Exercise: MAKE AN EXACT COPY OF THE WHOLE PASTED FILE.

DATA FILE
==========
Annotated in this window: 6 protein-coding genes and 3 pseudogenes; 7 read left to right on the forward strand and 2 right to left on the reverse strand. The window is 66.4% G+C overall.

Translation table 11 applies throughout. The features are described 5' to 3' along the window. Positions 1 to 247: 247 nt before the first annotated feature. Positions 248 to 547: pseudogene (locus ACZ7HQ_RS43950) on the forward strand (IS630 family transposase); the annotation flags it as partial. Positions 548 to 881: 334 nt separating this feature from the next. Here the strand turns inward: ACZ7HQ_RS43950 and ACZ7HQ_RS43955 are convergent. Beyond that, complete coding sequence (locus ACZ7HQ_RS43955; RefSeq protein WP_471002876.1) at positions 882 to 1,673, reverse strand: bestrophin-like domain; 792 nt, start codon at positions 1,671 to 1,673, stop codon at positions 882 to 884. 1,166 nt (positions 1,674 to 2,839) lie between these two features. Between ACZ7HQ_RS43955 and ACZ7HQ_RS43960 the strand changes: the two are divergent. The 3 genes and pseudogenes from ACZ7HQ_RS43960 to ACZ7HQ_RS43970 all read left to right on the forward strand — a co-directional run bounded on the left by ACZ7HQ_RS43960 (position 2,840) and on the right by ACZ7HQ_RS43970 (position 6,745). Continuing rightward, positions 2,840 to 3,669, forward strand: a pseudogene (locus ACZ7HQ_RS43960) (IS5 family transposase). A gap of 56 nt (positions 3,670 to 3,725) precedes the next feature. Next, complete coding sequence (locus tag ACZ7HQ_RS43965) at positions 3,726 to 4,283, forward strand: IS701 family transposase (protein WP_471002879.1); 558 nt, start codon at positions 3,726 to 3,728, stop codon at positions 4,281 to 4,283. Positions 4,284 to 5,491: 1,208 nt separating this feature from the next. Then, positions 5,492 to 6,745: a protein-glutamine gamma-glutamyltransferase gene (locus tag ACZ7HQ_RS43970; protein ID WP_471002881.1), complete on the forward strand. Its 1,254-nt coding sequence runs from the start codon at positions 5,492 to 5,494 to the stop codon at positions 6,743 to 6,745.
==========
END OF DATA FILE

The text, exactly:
Annotated in this window: 6 protein-coding genes and 3 pseudogenes; 7 read left to right on the forward strand and 2 right to left on the reverse strand. The window is 66.4% G+C overall.

Translation table 11 applies throughout. The features are described 5' to 3' along the window. Positions 1 to 247: 247 nt before the first annotated feature. Positions 248 to 547: pseudogene (locus ACZ7HQ_RS43950) on the forward strand (IS630 family transposase); the annotation flags it as partial. Positions 548 to 881: 334 nt separating this feature from the next. Here the strand turns inward: ACZ7HQ_RS43950 and ACZ7HQ_RS43955 are convergent. Beyond that, complete coding sequence (locus ACZ7HQ_RS43955; RefSeq protein WP_471002876.1) at positions 882 to 1,673, reverse strand: bestrophin-like domain; 792 nt, start codon at positions 1,671 to 1,673, stop codon at positions 882 to 884. 1,166 nt (positions 1,674 to 2,839) lie between these two features. Between ACZ7HQ_RS43955 and ACZ7HQ_RS43960 the strand changes: the two are divergent. The 3 genes and pseudogenes from ACZ7HQ_RS43960 to ACZ7HQ_RS43970 all read left to right on the forward strand — a co-directional run bounded on the left by ACZ7HQ_RS43960 (position 2,840) and on the right by ACZ7HQ_RS43970 (position 6,745). Continuing rightward, positions 2,840 to 3,669, forward strand: a pseudogene (locus ACZ7HQ_RS43960) (IS5 family transposase). A gap of 56 nt (positions 3,670 to 3,725) precedes the next feature. Next, complete coding sequence (locus tag ACZ7HQ_RS43965) at positions 3,726 to 4,283, forward strand: IS701 family transposase (protein WP_471002879.1); 558 nt, start codon at positions 3,726 to 3,728, stop codon at positions 4,281 to 4,283. Positions 4,284 to 5,491: 1,208 nt separating this feature from the next. Then, positions 5,492 to 6,745: a protein-glutamine gamma-glutamyltransferase gene (locus tag ACZ7HQ_RS43970; protein ID WP_471002881.1), complete on the forward strand. Its 1,254-nt coding sequence runs from the start codon at positions 5,492 to 5,494 to the stop codon at positions 6,743 to 6,745.